Shopping Mall by Mathew Newton is a personal history of what was one of America’s centers of popular consumerism. Newton is Associate Editor at the Carnegie Museum of Art, USA. He has written for, among others, The Oxford American, Esquire, The Atlantic, Forbes, The Rumpus, Guernica, and Spin.
Malls were the center of so much American culture in the 1980s and 1990s. That may seem like an odd thing to say, but the mall came to represent something to American youth in that period. American movies included malls from Fast Times at Ridgemont High to the horror movie Chopping Mall and The Blues Brothers to Jackie Brown. The mall was a place to hang out as well as shop. In the late 1990s, I went with friends to the mall, we never bought anything material, but it was a place where many kids hung out on Friday or Saturday nights. When I was stationed in California I made it a point to visit the Galeria — the mecca of Valley Girls and Mohawk punk rockers as well as the setting for several teen movies of the period. Later I went to the Mall of America in Minnesota. My visits were not for shopping, but more for visiting the “landmarks.”
Newton starts with a visit to one of the oldest malls in the US, the Southdale Mall in Minnesota. He was trying to capture a little bit of the magic from his youth. By now, though, malls have been emptying out and closing down. His pilgrimage came empty. Newton goes on to explain growing up and the role the mall played in his life and his families. The malls had everything, imagine a physical Amazon.com. There were even two floor Barnes and Nobles that dwarfed Daltons and other book sellers. There was something for everyone from department stores to specialty stores including head shops. Newton’s mother even worked at one of the anchor stores.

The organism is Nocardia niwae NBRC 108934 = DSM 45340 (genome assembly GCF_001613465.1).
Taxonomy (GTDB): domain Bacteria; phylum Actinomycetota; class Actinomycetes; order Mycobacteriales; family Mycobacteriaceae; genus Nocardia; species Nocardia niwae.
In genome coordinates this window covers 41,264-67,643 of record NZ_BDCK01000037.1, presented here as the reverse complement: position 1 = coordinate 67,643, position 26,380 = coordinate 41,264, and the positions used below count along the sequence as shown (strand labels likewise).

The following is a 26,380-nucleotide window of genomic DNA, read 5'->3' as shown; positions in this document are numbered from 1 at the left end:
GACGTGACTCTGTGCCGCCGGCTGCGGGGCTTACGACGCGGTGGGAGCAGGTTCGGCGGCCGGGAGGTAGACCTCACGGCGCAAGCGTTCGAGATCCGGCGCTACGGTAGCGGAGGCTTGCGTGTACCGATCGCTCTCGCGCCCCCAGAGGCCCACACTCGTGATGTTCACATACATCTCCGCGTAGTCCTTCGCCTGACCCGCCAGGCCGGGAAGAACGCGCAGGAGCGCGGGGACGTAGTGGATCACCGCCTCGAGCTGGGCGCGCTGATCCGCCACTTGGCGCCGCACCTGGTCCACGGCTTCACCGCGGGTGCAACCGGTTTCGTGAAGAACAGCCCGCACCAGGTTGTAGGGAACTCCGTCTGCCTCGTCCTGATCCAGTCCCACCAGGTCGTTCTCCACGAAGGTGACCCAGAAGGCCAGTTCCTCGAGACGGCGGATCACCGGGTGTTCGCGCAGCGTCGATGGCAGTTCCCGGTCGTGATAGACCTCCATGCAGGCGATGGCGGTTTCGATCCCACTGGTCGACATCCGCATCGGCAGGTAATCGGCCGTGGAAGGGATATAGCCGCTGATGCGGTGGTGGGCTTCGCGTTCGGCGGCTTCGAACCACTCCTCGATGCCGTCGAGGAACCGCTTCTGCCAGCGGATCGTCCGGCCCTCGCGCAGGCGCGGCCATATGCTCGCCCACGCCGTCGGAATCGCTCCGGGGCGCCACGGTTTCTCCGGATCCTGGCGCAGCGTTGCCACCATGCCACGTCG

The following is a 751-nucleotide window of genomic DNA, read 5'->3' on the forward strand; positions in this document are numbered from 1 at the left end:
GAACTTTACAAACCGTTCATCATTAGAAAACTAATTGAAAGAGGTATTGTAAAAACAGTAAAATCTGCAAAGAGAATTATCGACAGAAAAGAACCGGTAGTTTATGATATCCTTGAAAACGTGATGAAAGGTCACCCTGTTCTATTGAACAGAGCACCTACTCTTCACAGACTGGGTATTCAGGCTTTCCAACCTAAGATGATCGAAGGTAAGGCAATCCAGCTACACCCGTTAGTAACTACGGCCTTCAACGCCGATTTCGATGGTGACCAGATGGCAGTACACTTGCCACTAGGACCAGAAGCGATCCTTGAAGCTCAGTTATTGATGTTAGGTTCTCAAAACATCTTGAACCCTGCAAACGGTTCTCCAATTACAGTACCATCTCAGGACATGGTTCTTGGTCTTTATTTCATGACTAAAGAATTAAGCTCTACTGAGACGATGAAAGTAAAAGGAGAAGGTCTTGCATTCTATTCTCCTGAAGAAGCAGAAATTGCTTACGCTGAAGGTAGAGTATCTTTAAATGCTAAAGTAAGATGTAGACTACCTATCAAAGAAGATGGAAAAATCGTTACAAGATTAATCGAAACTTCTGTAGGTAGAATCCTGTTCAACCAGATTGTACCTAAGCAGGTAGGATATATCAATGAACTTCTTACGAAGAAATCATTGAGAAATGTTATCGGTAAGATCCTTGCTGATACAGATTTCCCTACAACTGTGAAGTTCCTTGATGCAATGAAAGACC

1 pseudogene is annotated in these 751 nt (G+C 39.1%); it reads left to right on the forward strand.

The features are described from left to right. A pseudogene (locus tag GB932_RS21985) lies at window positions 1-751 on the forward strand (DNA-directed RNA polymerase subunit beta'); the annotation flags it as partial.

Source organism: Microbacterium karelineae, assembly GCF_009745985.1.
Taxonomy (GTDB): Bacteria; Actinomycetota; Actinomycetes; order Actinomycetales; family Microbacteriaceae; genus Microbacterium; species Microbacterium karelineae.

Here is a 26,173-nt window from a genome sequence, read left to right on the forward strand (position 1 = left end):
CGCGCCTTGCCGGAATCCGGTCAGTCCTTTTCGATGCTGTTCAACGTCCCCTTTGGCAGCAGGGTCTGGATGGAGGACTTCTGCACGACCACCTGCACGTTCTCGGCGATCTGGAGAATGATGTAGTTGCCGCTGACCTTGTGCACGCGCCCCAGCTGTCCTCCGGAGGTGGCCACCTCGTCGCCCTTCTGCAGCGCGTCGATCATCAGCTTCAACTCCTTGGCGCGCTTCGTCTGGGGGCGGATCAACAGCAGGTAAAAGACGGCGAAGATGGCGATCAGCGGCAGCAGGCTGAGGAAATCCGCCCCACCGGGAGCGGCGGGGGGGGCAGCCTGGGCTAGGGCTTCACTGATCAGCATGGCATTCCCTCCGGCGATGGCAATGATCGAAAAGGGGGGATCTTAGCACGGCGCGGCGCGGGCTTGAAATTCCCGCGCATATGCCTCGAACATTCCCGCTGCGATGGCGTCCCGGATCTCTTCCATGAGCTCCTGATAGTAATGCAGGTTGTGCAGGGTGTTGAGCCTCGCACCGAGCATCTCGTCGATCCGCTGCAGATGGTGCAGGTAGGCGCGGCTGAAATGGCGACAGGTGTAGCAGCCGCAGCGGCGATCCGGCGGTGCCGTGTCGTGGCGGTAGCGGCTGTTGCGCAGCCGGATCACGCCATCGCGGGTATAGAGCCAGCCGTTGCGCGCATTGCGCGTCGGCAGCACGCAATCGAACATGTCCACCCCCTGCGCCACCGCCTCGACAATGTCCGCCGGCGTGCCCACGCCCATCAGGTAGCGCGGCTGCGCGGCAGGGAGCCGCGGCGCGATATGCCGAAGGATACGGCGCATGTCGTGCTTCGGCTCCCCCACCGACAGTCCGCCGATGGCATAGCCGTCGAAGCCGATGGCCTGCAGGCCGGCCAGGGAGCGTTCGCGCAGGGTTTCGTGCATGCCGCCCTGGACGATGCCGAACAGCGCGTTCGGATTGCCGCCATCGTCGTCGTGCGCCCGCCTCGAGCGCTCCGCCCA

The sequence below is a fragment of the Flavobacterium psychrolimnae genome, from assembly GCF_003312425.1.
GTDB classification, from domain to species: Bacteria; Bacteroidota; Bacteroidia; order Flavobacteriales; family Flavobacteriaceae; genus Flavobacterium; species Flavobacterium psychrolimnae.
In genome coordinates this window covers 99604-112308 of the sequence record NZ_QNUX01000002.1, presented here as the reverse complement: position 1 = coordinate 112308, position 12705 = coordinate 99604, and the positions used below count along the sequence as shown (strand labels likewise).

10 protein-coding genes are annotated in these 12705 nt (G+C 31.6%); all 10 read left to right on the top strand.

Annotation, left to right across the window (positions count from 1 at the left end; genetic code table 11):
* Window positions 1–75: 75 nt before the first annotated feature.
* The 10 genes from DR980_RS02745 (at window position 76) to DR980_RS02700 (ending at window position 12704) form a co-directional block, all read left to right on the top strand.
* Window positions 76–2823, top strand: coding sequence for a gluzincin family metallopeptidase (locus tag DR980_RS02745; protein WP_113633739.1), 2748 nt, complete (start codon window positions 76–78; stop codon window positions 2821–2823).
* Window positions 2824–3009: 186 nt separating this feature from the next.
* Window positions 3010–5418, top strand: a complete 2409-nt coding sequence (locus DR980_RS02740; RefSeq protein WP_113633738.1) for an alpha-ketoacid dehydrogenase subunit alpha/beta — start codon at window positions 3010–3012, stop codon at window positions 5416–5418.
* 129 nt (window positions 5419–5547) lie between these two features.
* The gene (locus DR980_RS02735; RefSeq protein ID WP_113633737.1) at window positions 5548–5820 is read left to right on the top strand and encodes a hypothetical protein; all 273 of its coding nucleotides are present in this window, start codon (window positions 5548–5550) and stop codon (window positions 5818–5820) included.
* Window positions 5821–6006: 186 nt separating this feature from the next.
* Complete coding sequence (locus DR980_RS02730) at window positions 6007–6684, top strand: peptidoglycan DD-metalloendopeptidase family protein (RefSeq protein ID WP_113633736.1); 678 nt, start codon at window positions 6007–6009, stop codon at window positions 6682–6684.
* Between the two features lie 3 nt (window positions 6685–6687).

For those who grew up around the mall culture or were simply annoyed by it. The malls original intent of being a social place for the community with open air meeting areas, fountains, and coy ponds. In more modern times, they drifted away from the community and became centers that fed the conspicuous consumption that was the 1980s and some of the 1990s. They did offer some community for school choirs to sing Christmas carols or meeting places for clubs and organizations. Teen singer Tiffany ran a series of mall tours, spreading her music as well as bringing money into the malls.
Shopping Mall is a history of an American institution as well as the author’s personal experience growing up in the mall culture. Today malls are closing faster than ever. Stores that were anchor stores have gone away (The May Co. and Montgomery Ward) and others are fading fast (Macy’s, Sears, JC Penny’s). Newton tells of the rise and fall of the mall as an American icon. It’s not that Americans have quit shopping or meeting up; it’s that is done online now. A good history with added nostalgia.